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פותח על ידי קלירמאש פתרונות בע"מ -
Detection of and control methods for the red palm weevil in date palm offshoots [abstract]
Year:
2009
Source of publication :
Israel Journal of Entomology
Authors :
חצרוני, אמוץ
;
.
לבסקי, שלומית
;
.
מזרח, עמוס
;
.
סורוקר, ויקטוריה
;
.
פנחס, יואל
;
.
קוסטיוקובסקי, משה
;
.
רנה, סעדיה
;
.
Volume :
38
Co-Authors:

Y. Nakache

Facilitators :
From page:
149
To page:
150
(
Total pages:
2
)
Abstract:

The Red Palm Weevil (RPW) Rhynchophorus ferrugineus (Olivier) is one of the most serious invasive pests of different palm species, including dates. Management of the RPW is problematic due to its cryptic behavior which makes it difficult to detect and control. A major route of RPW spread is via the transportation of infested planting material to new locations before the first detectable symptoms of infestation appear. It is thus imperative to develop methods and protocols for the generation of pest-free planting. The goals of this project were: to develop an acoustic based weevil detection technique and a fumigation protocol for potentially infested planting material. To address these objectives, laboratory studies were conducted under quarantine conditions. Date palm offshoots of up to 6–14 cm diameter were artificially infested with one or two 2–3rd instar larvae (20–30 mg) that were allowed to develop for various periods. Development of the larvae inside the tree trunk was monitored acoustically once a week. The effect of methyl bromide fumigation (MeBr) was tested at several doses (10, 20, 30, and 40 g/m3 ) on plants infested with various weevil instars: larvae, pupae, and pharate adult. At all doses, groups of trees were exposed to MeBr treatment in gas tight dedicated chamber for 4 hours. For g/m3 , the efficacy of 4- and 8-hour fumigation was compared. A day after treatment the trees were dissected to evaluate treatment success. The fumigation with 20–40 mg/m3 for 4 hour and 10 mg/m3 for 8 hour proved effective in killing 100% of the weevils within the shoot. The acoustic algorithm was able to detect active weevils with an accuracy of 97–98%. We anticipate that acoustic instrumentation and improved signal processing software will be used frequently in the future as part of a monitoring program to screen transported material.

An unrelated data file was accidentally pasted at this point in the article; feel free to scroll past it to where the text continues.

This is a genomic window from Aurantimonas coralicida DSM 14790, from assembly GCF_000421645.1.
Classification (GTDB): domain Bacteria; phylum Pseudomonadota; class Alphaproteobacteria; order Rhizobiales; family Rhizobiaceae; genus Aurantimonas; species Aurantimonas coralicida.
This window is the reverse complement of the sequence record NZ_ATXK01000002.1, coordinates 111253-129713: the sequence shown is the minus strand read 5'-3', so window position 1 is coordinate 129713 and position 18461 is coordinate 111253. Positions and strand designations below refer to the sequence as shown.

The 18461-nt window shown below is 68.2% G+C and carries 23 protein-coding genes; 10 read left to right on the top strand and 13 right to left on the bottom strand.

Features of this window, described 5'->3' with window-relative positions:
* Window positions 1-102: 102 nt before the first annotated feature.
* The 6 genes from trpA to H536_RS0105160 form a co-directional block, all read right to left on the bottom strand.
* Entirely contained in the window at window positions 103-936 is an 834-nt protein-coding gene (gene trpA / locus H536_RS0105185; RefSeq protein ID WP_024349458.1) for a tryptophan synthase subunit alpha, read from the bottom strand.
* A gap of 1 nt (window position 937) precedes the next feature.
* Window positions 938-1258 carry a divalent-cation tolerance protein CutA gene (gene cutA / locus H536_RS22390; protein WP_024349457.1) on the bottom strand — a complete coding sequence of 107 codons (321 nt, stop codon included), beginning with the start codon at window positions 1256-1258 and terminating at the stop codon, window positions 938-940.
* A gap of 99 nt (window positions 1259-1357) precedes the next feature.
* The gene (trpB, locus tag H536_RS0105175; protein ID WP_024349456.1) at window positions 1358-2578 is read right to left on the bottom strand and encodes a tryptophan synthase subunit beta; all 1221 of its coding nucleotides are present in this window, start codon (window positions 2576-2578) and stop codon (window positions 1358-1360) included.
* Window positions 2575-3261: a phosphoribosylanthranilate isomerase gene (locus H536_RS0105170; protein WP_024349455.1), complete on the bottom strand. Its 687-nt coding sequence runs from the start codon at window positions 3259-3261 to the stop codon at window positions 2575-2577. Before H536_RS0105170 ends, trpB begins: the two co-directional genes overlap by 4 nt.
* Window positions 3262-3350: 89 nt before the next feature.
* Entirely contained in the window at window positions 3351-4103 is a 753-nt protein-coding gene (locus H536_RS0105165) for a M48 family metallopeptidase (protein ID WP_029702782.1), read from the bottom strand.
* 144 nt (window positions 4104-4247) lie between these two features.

Note:
Related Files :
Acoustic detection
Date palm
Detection
insects
offshoots
pests
Phoenix dactylifera
Red palm weevil
Rhynchophorus ferrugineus
עוד תגיות
תוכן קשור
More details
DOI :
Article number:
0
Affiliations:
Database:
Publication Type:
מאמר מתוך כינוס
;
.
תקציר
;
.
Language:
אנגלית
Editors' remarks:
ID:
55712
Last updated date:
02/03/2022 17:27
Creation date:
22/07/2021 13:39
Scientific Publication
Detection of and control methods for the red palm weevil in date palm offshoots [abstract]
38

Y. Nakache

The Red Palm Weevil (RPW) Rhynchophorus ferrugineus (Olivier) is one of the most serious invasive pests of different palm species, including dates. Management of the RPW is problematic due to its cryptic behavior which makes it difficult to detect and control. A major route of RPW spread is via the transportation of infested planting material to new locations before the first detectable symptoms of infestation appear. It is thus imperative to develop methods and protocols for the generation of pest-free planting. The goals of this project were: to develop an acoustic based weevil detection technique and a fumigation protocol for potentially infested planting material. To address these objectives, laboratory studies were conducted under quarantine conditions. Date palm offshoots of up to 6–14 cm diameter were artificially infested with one or two 2–3rd instar larvae (20–30 mg) that were allowed to develop for various periods. Development of the larvae inside the tree trunk was monitored acoustically once a week. The effect of methyl bromide fumigation (MeBr) was tested at several doses (10, 20, 30, and 40 g/m3 ) on plants infested with various weevil instars: larvae, pupae, and pharate adult. At all doses, groups of trees were exposed to MeBr treatment in gas tight dedicated chamber for 4 hours. For g/m3 , the efficacy of 4- and 8-hour fumigation was compared. A day after treatment the trees were dissected to evaluate treatment success. The fumigation with 20–40 mg/m3 for 4 hour and 10 mg/m3 for 8 hour proved effective in killing 100% of the weevils within the shoot. The acoustic algorithm was able to detect active weevils with an accuracy of 97–98%. We anticipate that acoustic instrumentation and improved signal processing software will be used frequently in the future as part of a monitoring program to screen transported material.

Scientific Publication
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